Salmond told a Scottish television chat show in 2001that he would also sit in front of a mirror and say things like,
tvCelebrity Trekkies from Alex Salmond to Barack Obama
News
i100
Life and Style
food + drink
Latest stories from i100
Have you tried new the Independent Digital Edition apps?
Independent Dating
and  

By clicking 'Search' you
are agreeing to our
Terms of Use.

ES Rentals

    iJobs Job Widget
    iJobs Food & Drink

    Affiliate Marketing Manager / Affiliate Manager

    £50 - 60k (DOE): Guru Careers: An Affiliate Marketing Manager / Affiliate Mana...

    IT Administrator - Graduate

    £18000 Per Annum: Clearwater People Solutions Ltd: ***EXCELLENT OPPORTUNITY FO...

    USA/Florida Travel Consultants £30-50k OTE Essex

    Basic of £18,000 + commission, realistic OTE of £30-£50k : Ocean Holidays: Le...

    Marketing Executive / Member Services Exec

    £20 - 26k + Benefits: Guru Careers: A Marketing Executive / Member Services Ex...

    Day In a Page

    Secret politics of the weekly shop

    The politics of the weekly shop

    New app reveals political leanings of food companies
    Beam me up, Scottie!

    Beam me up, Scottie!

    Celebrity Trekkies from Alex Salmond to Barack Obama
    Beware Wet Paint: The ICA's latest ambitious exhibition

    Beware Wet Paint

    The ICA's latest ambitious exhibition
    Pink Floyd have produced some of rock's greatest ever album covers

    Pink Floyd have produced some of rock's greatest ever album covers

    Can 'The Endless River' carry on the tradition?
    Sanctuary for the suicidal

    Sanctuary for the suicidal

    One mother's story of how London charity Maytree helped her son with his depression
    A roller-coaster tale from the 'voice of a generation'

    Not That Kind of Girl:

    A roller-coaster tale from 'voice of a generation' Lena Dunham
    London is not bedlam or a cradle of vice. In fact it, as much as anywhere, deserves independence

    London is not bedlam or a cradle of vice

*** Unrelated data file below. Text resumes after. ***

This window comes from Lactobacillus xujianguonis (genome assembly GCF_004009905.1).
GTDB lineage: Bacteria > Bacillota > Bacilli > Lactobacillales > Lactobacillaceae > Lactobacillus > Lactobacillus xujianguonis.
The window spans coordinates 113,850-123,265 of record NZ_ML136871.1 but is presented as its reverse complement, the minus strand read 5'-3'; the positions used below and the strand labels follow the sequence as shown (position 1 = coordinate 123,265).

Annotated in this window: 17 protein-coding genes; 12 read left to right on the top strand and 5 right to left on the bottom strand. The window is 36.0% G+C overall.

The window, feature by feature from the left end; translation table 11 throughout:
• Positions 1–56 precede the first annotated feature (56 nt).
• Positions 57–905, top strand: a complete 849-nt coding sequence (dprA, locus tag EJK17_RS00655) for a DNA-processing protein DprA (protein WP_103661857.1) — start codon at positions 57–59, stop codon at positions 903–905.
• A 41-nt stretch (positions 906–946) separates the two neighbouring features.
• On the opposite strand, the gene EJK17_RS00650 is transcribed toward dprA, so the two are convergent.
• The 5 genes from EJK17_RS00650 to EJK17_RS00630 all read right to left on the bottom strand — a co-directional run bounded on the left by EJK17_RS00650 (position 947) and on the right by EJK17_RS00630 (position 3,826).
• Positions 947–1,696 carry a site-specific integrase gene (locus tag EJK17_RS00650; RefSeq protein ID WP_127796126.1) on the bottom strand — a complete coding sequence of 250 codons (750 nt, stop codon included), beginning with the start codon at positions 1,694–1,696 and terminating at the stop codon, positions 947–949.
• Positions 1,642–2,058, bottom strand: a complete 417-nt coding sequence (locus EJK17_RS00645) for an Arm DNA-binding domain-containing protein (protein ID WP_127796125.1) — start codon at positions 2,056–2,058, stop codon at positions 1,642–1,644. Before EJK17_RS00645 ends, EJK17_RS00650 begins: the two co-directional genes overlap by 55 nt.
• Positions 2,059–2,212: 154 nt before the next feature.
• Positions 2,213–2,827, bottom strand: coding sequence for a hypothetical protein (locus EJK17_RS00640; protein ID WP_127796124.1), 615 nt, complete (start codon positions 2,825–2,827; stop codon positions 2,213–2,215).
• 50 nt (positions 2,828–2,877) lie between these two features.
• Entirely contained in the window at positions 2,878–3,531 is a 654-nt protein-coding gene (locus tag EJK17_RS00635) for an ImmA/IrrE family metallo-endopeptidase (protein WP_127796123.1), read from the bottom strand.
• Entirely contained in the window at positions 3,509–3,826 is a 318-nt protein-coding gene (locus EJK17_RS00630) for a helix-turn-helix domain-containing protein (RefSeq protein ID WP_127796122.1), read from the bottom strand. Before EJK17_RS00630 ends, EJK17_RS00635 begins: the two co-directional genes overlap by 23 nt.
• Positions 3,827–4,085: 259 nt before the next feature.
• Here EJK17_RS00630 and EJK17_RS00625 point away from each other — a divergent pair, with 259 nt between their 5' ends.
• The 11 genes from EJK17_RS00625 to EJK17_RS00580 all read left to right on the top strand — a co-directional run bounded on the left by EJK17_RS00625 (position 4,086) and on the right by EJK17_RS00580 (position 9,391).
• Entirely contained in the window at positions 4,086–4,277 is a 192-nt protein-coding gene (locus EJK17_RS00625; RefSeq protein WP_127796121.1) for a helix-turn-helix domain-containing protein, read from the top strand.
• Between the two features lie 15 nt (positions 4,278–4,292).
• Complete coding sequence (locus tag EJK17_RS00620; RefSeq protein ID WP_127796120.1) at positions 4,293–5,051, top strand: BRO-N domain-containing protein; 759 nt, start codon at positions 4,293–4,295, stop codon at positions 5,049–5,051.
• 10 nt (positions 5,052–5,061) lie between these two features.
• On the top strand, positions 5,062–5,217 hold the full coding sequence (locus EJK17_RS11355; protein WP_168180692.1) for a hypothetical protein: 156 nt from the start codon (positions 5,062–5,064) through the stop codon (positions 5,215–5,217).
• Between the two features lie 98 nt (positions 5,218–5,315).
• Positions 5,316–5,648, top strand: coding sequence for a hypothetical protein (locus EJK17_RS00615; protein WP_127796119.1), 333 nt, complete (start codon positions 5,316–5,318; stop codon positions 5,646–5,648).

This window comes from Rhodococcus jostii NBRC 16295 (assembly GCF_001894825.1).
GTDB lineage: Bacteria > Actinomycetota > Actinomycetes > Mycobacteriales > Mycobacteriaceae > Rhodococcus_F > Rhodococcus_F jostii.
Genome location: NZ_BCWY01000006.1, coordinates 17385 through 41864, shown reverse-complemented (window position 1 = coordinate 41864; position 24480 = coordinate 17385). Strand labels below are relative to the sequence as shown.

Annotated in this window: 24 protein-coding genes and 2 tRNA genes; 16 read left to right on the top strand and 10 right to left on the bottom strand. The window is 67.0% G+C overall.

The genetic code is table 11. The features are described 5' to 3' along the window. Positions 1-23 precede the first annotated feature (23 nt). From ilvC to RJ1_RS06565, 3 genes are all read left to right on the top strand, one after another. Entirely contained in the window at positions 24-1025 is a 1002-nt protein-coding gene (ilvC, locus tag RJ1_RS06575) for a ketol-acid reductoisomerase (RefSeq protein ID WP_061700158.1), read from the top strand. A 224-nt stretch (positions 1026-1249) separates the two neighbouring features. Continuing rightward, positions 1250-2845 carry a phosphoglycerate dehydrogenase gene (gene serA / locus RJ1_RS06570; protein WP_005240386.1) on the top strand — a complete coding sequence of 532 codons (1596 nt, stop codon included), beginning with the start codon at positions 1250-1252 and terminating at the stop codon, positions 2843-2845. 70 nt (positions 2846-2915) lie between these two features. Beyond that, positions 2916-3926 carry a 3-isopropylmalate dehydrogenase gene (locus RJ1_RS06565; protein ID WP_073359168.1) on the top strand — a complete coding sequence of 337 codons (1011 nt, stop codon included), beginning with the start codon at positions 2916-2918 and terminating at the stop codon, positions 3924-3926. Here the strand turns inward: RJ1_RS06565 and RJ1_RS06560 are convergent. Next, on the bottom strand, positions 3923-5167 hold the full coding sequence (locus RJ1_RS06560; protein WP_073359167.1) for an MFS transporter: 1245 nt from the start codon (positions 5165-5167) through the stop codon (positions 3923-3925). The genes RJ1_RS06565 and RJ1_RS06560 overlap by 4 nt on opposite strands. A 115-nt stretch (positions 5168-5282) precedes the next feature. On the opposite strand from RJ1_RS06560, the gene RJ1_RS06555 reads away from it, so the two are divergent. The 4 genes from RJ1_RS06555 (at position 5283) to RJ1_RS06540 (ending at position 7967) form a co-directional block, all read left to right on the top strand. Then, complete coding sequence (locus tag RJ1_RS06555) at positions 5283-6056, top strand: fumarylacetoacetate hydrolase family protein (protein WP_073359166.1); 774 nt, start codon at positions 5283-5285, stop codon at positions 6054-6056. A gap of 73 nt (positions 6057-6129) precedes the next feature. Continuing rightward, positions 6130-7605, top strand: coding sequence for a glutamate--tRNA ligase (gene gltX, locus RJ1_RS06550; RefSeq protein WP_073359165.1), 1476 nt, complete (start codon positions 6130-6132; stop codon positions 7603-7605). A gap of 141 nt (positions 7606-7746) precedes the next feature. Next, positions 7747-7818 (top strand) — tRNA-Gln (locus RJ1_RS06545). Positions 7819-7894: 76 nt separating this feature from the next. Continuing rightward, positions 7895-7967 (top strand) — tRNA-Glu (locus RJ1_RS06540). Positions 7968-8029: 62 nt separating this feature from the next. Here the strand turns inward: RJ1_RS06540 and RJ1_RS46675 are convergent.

In fact it, as much as anywhere, deserves independence
    Vivienne Westwood 'didn’t want' relationship with Malcolm McLaren

    Vivienne Westwood 'didn’t want' relationship with McLaren

    Designer 'felt pressured' into going out with Sex Pistols manager
    Jourdan Dunn: Model mother

    Model mother

    Jordan Dunn became one of the best-paid models in the world
    Apple still coolest brand – despite U2 PR disaster

    Apple still the coolest brand

    Despite PR disaster of free U2 album
    Scottish referendum: The Yes vote was the love that dared speak its name, but it was not to be

    Despite the result, this is the end of the status quo

    Boyd Tonkin on the fall-out from the Scottish referendum
    Manolo Blahnik: The high priest of heels talks flats, Englishness, and why he loves Mary Beard

    Manolo Blahnik: Flats, Englishness, and Mary Beard

    The shoe designer who has been dubbed 'the patron saint of the stiletto'
    The Beatles biographer reveals exclusive original manuscripts of some of the best pop songs ever written

    Scrambled eggs and LSD

    Behind The Beatles' lyrics - thanks to Hunter Davis's original manuscript copies
    'Normcore' fashion: Blending in is the new standing out in latest catwalk non-trend

    'Normcore': Blending in is the new standing out

    Just when fashion was in grave danger of running out of trends, it only went and invented the non-trend. Rebecca Gonsalves investigates
    Dance’s new leading ladies fight back: How female vocalists are now writing their own hits

    New leading ladies of dance fight back

    How female vocalists are now writing their own hits